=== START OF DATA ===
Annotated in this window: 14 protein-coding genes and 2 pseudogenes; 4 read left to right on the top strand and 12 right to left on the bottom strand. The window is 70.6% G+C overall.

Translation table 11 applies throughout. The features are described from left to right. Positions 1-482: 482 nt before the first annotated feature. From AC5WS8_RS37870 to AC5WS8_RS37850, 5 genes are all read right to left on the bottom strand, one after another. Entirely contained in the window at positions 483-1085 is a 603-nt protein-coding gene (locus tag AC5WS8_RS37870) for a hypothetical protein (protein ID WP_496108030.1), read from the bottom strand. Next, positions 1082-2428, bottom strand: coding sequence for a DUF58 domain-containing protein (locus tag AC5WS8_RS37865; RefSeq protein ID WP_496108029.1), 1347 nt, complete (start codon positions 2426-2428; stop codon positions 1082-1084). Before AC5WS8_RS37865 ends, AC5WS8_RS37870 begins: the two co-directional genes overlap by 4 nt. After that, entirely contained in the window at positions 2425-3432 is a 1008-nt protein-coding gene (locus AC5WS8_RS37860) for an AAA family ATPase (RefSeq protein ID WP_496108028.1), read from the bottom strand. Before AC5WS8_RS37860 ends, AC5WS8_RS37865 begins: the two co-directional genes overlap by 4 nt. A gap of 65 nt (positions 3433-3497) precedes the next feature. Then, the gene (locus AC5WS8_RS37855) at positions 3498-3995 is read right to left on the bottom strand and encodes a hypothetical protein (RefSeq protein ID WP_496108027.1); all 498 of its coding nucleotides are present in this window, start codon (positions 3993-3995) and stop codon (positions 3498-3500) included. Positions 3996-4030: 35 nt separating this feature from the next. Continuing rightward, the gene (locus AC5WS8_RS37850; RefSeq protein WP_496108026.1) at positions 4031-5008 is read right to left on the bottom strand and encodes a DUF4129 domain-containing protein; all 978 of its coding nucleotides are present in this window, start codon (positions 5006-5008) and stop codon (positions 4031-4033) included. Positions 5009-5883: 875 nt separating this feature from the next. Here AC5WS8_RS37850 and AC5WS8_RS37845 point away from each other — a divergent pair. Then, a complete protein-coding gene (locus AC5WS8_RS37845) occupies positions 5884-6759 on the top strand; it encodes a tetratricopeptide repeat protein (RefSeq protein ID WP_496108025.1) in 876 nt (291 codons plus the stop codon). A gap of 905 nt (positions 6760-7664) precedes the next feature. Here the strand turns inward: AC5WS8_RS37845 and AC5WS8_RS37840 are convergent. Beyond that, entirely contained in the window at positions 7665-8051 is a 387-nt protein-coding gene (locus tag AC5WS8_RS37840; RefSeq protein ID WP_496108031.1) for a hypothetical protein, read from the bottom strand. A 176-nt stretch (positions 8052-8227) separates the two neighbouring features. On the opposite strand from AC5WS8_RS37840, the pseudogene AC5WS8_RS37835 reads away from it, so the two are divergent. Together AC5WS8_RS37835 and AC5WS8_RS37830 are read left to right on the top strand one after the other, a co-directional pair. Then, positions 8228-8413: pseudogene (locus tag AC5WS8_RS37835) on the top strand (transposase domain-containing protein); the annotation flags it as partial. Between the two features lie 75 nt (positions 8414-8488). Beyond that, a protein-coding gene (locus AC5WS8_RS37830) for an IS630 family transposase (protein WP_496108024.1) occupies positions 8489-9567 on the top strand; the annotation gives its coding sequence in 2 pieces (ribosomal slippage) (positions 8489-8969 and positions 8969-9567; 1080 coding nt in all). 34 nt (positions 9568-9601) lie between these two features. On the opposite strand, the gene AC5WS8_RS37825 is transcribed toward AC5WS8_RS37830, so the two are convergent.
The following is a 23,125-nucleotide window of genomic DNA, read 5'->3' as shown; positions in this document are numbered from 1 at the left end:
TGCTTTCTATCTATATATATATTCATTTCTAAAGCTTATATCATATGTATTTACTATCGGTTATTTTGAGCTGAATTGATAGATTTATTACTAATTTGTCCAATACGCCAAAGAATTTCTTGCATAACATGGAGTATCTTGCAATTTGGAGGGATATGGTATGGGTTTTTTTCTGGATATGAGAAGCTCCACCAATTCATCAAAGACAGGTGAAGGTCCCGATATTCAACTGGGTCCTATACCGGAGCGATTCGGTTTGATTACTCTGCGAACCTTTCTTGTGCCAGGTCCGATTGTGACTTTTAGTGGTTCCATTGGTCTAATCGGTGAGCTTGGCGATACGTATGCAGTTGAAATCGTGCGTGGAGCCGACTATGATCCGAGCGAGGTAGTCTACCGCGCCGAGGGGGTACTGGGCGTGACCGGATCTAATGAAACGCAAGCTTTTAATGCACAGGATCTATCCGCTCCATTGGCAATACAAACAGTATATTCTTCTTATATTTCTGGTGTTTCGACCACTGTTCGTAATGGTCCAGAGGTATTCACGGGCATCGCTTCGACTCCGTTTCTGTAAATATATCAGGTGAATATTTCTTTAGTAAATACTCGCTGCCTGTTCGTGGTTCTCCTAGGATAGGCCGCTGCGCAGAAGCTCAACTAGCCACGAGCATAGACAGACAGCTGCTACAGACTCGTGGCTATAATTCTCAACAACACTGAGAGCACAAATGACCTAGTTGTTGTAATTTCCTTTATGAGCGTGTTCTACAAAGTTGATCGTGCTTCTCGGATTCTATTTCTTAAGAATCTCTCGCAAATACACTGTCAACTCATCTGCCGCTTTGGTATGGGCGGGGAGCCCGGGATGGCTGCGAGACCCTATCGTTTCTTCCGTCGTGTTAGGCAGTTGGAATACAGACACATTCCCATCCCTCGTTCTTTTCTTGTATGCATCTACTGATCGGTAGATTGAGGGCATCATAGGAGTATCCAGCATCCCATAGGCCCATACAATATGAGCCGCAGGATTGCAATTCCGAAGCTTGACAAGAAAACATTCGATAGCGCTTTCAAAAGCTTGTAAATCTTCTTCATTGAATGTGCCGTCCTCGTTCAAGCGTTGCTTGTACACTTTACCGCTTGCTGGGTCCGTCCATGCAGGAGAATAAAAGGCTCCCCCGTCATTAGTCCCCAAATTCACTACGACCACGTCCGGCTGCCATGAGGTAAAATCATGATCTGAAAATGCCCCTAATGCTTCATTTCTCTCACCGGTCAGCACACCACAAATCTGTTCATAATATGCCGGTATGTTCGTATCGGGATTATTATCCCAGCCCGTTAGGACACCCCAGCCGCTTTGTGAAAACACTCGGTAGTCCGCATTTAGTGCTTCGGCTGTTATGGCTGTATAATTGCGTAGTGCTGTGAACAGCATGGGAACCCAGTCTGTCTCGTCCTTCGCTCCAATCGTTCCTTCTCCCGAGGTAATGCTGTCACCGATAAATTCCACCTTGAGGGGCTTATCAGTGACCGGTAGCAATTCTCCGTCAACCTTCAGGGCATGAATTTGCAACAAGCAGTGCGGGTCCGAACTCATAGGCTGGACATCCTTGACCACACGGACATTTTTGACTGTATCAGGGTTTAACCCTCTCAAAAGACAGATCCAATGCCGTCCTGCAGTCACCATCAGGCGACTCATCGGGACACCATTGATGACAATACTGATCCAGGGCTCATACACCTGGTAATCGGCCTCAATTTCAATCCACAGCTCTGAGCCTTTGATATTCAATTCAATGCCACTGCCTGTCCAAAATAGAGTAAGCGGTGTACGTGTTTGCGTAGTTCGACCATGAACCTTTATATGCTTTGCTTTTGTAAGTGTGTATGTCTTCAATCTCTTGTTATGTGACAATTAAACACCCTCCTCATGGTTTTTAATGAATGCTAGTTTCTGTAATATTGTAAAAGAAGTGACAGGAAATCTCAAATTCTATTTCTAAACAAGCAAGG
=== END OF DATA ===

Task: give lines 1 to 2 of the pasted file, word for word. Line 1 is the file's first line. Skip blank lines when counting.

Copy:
Annotated in this window: 14 protein-coding genes and 2 pseudogenes; 4 read left to right on the top strand and 12 right to left on the bottom strand. The window is 70.6% G+C overall.

Translation table 11 applies throughout. The features are described from left to right. Positions 1-482: 482 nt before the first annotated feature. From AC5WS8_RS37870 to AC5WS8_RS37850, 5 genes are all read right to left on the bottom strand, one after another. Entirely contained in the window at positions 483-1085 is a 603-nt protein-coding gene (locus tag AC5WS8_RS37870) for a hypothetical protein (protein ID WP_496108030.1), read from the bottom strand. Next, positions 1082-2428, bottom strand: coding sequence for a DUF58 domain-containing protein (locus tag AC5WS8_RS37865; RefSeq protein ID WP_496108029.1), 1347 nt, complete (start codon positions 2426-2428; stop codon positions 1082-1084). Before AC5WS8_RS37865 ends, AC5WS8_RS37870 begins: the two co-directional genes overlap by 4 nt. After that, entirely contained in the window at positions 2425-3432 is a 1008-nt protein-coding gene (locus AC5WS8_RS37860) for an AAA family ATPase (RefSeq protein ID WP_496108028.1), read from the bottom strand. Before AC5WS8_RS37860 ends, AC5WS8_RS37865 begins: the two co-directional genes overlap by 4 nt. A gap of 65 nt (positions 3433-3497) precedes the next feature. Then, the gene (locus AC5WS8_RS37855) at positions 3498-3995 is read right to left on the bottom strand and encodes a hypothetical protein (RefSeq protein ID WP_496108027.1); all 498 of its coding nucleotides are present in this window, start codon (positions 3993-3995) and stop codon (positions 3498-3500) included. Positions 3996-4030: 35 nt separating this feature from the next. Continuing rightward, the gene (locus AC5WS8_RS37850; RefSeq protein WP_496108026.1) at positions 4031-5008 is read right to left on the bottom strand and encodes a DUF4129 domain-containing protein; all 978 of its coding nucleotides are present in this window, start codon (positions 5006-5008) and stop codon (positions 4031-4033) included. Positions 5009-5883: 875 nt separating this feature from the next. Here AC5WS8_RS37850 and AC5WS8_RS37845 point away from each other — a divergent pair. Then, a complete protein-coding gene (locus AC5WS8_RS37845) occupies positions 5884-6759 on the top strand; it encodes a tetratricopeptide repeat protein (RefSeq protein ID WP_496108025.1) in 876 nt (291 codons plus the stop codon). A gap of 905 nt (positions 6760-7664) precedes the next feature. Here the strand turns inward: AC5WS8_RS37845 and AC5WS8_RS37840 are convergent. Beyond that, entirely contained in the window at positions 7665-8051 is a 387-nt protein-coding gene (locus tag AC5WS8_RS37840; RefSeq protein ID WP_496108031.1) for a hypothetical protein, read from the bottom strand. A 176-nt stretch (positions 8052-8227) separates the two neighbouring features. On the opposite strand from AC5WS8_RS37840, the pseudogene AC5WS8_RS37835 reads away from it, so the two are divergent. Together AC5WS8_RS37835 and AC5WS8_RS37830 are read left to right on the top strand one after the other, a co-directional pair. Then, positions 8228-8413: pseudogene (locus tag AC5WS8_RS37835) on the top strand (transposase domain-containing protein); the annotation flags it as partial. Between the two features lie 75 nt (positions 8414-8488). Beyond that, a protein-coding gene (locus AC5WS8_RS37830) for an IS630 family transposase (protein WP_496108024.1) occupies positions 8489-9567 on the top strand; the annotation gives its coding sequence in 2 pieces (ribosomal slippage) (positions 8489-8969 and positions 8969-9567; 1080 coding nt in all). 34 nt (positions 9568-9601) lie between these two features. On the opposite strand, the gene AC5WS8_RS37825 is transcribed toward AC5WS8_RS37830, so the two are convergent.